In Clark v. Reese, too (35 Cal. 89), the defendant set up a similar defense in pleading, and the instruction given by the Court (which was sustained here), was in substantial accord with the rule laid down in the case of Southard v. Rexford.Summary of this case from Powers v. Wheatley
[Syllabus Material] [Syllabus Material] [Syllabus Material] [Syllabus Material] Appeal from the District Court, Fifteenth Judicial District, City and County of San Francisco.
This was an action for a breach of promise of marriage, with damages laid at one hundred thousand dollars. The defendant's answer consisted of a denial of the alleged promise, and a general charge of unchaste and immodest behavior on the part of plaintiff, and of specific charges of cohabitation by her with divers persons named, and among them witness, B. B. Lincoln; of all which defendant alleged his ignorance until after the time of the alleged promise. Said special matters were pleaded in bar of the action, and in mitigation of damages.
On the trial, B. B. Lincoln was examined as a witness for defendant, and on being asked the question by defendant's counsel if he ever at any time did have improper intimacy with the plaintiff, answered, " Those are questions I decline to answer." The examination in chief then closing, plaintiff's counsel asked him the same, and the further question, if at any time he had told defendant that he had had an improper intimacy with plaintiff; both of which questions the witness declined to answer, on the ground that his answers thereto would degrade and disgrace him. The court ruled that he must answer or be committed for contempt; whereupon he answered both questions in the affirmative. The defendant duly excepted to said decision of the court.
At the trial defendant was examined as a witness in his own behalf.
The instructions given to the jury by the court were as follows:
" Marriage is considered in law as a civil contract, to which the consent of the parties is essential; and, like every other contract, all that is necessary to its validity is the deliberate consent of competent parties to enter into a present agreement to take each other for husband and wife.
" In the case now under consideration, it is conceded that there was no legal impediment to their entering into the solemn agreement alleged to have been made between them; therefore, it is not necessary to instruct you as to our statutory prohibitions concerning marriage.
" If a man, being at the age of twenty-one years, deliberately promises to marry a woman who has attained the age of eighteen years, and she reciprocates the promise, there being no legal prohibition, and he afterwards refuses to ratify the agreement thereby made, he is liable to her for damages for the breach of the contract, unless he shows good legal cause why he should be exonerated from the fulfillment of his promise. An agreement to marry made by parol is as obligatory upon the parties as if entered into by a deed in writing. Where a man enters into a contract of marriage with a woman, the law, notwithstanding such contract, will, under some circumstances, absolve him from its performance, and from damages occasioned by his refusal to consummate the contracted alliance; as where the character of the woman for chastity was bad at the time of the contract, her character being unknown to him at the time; or if she had prostituted her person to any one before such contract, and the fact was unknown to him; or if after such contract she prostituted her person to any one, other than him; or that she was at any time, even after all intimacy between them had been broken off, guilty of indecent and lascivious familiarities with another. Marriage is contracted for the mutual comfort and happiness of the contracting parties, and can be avoided if the woman had, prior to the contract, been guilty of unchaste conduct which was unknown to the man at the time he entered into the same; or if she be guilty of such conduct with another man after such contract is made. But, if a party is cognizant of the unchaste character of the woman before he makes the contract, it is no exoneration to him, and the law authorizes the finding of damages for its breach.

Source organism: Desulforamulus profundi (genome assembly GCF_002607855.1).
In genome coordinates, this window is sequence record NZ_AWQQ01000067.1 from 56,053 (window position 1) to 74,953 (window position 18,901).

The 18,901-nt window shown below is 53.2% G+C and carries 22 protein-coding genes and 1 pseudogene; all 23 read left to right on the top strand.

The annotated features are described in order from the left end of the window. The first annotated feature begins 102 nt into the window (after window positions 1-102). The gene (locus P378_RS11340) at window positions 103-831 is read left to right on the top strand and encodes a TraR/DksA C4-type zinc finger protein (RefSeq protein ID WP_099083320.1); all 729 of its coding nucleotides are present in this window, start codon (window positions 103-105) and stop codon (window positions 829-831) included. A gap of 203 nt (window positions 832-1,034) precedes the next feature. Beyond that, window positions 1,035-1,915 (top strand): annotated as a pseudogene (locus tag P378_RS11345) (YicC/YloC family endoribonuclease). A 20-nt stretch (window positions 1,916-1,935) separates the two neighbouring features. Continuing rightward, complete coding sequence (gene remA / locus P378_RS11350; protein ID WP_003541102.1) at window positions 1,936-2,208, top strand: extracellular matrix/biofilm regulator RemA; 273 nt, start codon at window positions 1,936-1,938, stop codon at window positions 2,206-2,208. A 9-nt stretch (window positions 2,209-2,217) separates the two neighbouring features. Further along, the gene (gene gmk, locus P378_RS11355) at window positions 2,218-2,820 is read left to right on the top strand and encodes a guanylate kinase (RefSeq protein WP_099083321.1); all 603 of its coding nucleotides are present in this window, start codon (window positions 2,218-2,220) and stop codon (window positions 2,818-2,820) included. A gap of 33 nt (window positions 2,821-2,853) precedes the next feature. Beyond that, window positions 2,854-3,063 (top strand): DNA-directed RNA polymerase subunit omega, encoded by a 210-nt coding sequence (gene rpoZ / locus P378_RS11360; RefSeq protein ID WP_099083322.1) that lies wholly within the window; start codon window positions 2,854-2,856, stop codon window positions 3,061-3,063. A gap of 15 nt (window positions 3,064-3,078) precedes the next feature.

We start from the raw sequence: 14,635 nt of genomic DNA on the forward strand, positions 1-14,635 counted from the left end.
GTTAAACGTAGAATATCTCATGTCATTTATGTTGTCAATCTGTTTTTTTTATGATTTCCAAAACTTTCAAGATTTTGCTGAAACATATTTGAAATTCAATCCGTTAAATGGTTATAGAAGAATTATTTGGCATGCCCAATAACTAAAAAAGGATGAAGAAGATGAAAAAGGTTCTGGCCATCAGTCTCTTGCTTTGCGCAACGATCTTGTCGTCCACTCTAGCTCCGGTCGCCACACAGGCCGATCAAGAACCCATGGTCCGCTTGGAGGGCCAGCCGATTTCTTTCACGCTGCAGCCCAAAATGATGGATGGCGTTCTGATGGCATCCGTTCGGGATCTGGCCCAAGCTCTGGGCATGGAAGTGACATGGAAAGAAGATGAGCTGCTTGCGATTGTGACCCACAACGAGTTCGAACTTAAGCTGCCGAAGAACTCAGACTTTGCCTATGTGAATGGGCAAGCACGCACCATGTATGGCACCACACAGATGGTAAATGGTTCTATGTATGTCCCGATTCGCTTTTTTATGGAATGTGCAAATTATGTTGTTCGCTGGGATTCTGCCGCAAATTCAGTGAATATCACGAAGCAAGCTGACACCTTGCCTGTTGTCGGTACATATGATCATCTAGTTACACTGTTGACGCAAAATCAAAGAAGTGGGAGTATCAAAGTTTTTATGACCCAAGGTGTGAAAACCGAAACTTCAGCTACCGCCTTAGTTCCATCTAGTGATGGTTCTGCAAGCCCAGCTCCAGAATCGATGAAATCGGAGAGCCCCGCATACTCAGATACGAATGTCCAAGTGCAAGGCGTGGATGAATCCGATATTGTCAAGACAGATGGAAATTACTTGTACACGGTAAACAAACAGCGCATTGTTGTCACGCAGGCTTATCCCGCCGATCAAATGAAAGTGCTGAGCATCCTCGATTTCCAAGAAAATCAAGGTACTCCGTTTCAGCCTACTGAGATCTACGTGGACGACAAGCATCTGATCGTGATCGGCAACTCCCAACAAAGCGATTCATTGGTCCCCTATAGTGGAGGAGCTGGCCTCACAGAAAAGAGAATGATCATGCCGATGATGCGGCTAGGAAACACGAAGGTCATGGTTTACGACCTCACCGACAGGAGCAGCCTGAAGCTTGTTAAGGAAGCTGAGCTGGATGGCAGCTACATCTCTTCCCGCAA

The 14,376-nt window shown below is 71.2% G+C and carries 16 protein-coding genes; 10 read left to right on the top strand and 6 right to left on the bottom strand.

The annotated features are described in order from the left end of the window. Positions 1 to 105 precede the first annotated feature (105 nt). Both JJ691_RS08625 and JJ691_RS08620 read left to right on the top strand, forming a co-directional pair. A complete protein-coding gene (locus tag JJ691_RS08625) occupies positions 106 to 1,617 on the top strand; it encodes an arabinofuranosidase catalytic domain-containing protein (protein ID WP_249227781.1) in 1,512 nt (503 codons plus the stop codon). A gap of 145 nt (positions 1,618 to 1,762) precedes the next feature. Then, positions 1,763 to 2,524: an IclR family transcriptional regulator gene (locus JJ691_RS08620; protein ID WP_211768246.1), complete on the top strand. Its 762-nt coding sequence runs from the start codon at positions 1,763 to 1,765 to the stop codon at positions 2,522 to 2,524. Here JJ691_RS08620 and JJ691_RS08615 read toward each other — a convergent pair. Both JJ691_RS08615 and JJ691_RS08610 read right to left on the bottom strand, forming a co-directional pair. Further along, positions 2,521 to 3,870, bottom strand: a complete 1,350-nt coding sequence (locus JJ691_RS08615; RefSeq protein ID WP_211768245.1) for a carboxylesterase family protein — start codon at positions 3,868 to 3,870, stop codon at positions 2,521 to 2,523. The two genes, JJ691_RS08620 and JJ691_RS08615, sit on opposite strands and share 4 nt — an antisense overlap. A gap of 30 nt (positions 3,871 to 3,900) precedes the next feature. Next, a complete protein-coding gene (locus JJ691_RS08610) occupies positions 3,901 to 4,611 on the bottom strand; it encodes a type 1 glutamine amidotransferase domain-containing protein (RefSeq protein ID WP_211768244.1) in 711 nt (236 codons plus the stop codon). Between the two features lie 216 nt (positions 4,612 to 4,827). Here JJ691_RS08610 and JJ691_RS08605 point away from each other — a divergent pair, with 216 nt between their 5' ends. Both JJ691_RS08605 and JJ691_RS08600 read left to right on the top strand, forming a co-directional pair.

" The first question that will arise in your deliberations will be: Did the plaintiff and defendant enter into a contract to marry? This fact can be shown not only by the declarations of the defendant, but you may infer it from the conduct of the parties--their intimacy, the giving of and receiving presents--any affection entertained by plaintiff for the defendant; if she valued the affection and society of the defendant, as well as all the circumstances of their intercourse which have been adduced in evidence, if you should be of the opinion the circumstances warrant such inference.
" The plaintiff having testified to the promise of marriage, and the defendant having in his evidence denied making it, if there is no other evidence, direct or indirect, upon that point, and you cannot decide between their opposing oaths, your verdict must be for defendant. Or if, after considering all the evidence as to the alleged promise of marriage, that subject is left in doubt, and you are unable to decide where the truth lies, you will find for the defendant.